They appreciate the efficiency, he explained. No more wasted time traveling back and forth to the courthouse. That’s especially helpful with appellate hearings that might involve attorneys from several cities hours away from where the proceedings are being conducted.
And no more waiting around far from their offices for other hearings to finish up before theirs can start. Now everything can be more tightly scheduled, and if there is a delay, then they can work on other things in their office rather than cooling their heels in the courthouse cafeteria.
Holding an online hearing also saves time for the attorneys’ clients, who no longer have to leave work to sit in court. They can simply show up for their Zoom hearing and once it’s done they’re already home.
One key to making the process work, Mills said, is requiring all parties to submit their motions and exhibits well in advance so they can be distributed to everyone before the hearing begins. But if something does come up that’s last minute, he said, “they can email or text it to my assistant, and she can distribute it. It’s been amazingly smooth.”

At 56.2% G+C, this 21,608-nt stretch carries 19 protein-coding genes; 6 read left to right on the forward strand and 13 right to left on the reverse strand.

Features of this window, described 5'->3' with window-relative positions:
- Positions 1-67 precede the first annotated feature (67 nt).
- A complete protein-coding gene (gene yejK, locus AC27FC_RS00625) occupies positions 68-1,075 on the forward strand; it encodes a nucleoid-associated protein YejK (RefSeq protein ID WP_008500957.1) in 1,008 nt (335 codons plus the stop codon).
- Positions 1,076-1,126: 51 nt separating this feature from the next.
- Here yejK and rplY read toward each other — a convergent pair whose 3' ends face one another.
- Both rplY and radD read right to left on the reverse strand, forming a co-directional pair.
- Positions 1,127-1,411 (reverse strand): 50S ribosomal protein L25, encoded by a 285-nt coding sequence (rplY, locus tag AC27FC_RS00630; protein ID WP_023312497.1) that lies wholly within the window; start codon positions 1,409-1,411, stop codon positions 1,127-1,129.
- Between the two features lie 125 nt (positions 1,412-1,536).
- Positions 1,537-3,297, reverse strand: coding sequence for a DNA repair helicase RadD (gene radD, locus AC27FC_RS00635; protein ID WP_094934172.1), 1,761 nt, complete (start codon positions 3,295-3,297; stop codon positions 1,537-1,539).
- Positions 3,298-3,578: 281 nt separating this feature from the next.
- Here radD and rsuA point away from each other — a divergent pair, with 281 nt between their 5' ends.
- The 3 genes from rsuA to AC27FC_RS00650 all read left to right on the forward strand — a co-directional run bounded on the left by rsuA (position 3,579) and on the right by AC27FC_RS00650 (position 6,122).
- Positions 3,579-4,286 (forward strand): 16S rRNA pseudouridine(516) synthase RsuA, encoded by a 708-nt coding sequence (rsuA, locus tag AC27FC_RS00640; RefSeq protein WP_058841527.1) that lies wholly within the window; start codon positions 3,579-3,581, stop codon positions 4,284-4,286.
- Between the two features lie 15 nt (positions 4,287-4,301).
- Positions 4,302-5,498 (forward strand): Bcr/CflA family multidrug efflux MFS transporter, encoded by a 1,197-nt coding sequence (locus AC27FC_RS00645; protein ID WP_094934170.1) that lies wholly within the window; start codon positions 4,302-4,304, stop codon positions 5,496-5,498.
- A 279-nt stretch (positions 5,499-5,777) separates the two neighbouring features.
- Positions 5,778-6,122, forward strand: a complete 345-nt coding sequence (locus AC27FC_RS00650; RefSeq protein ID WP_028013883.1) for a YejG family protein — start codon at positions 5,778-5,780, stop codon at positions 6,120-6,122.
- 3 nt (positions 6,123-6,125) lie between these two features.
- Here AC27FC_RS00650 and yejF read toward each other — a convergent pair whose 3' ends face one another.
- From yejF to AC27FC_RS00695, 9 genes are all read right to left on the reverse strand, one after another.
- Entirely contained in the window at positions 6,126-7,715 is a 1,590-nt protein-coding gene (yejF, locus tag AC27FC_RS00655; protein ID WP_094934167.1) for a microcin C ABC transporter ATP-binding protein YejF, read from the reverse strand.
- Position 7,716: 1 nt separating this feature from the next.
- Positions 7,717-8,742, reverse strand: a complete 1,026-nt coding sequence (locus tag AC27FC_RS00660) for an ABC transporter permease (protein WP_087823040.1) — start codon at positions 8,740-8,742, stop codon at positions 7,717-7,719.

There are still problems, of course. Slaydon said judges have found that “it’s easier to control a courtroom full of people than to control a Zoom meeting full of people.”
And while some criminal court proceedings work all right via Zoom – for instance, a plea hearing in which the defendant appears from a room at the courthouse or the jail in which only the bailiffs are present – many do not fit neatly into the Zoom boxes. The biggest backlogs are occurring on the criminal side, court officials said.
Picking a jury, for either a criminal or civil trial, is still in the experimental stage in Florida. In July, a Miami court attempted doing jury selection via Zoom to hear a civil suit involving a home insurance dispute.
It went about as well as you might expect. Some potential jurors forgot to unmute themselves when answering questions from the attorneys. One, in an error reminiscent of the Leslie Nielsen movie The Naked Gun, left the connection un-muted during a trip to the bathroom.
However, once the jury was seated, things went more smoothly – in part because it was conducted in a courtroom, not online. Everyone who entered the otherwise empty courthouse had to undergo a temperature check. The witnesses sat behind a clear plexiglass shield. The attorneys made their opening statements wearing masks. The jurors sat six feet apart from each other in the gallery, rather than clumped together in the jury box. And the whole trial was streamed on YouTube so the public could watch without showing up.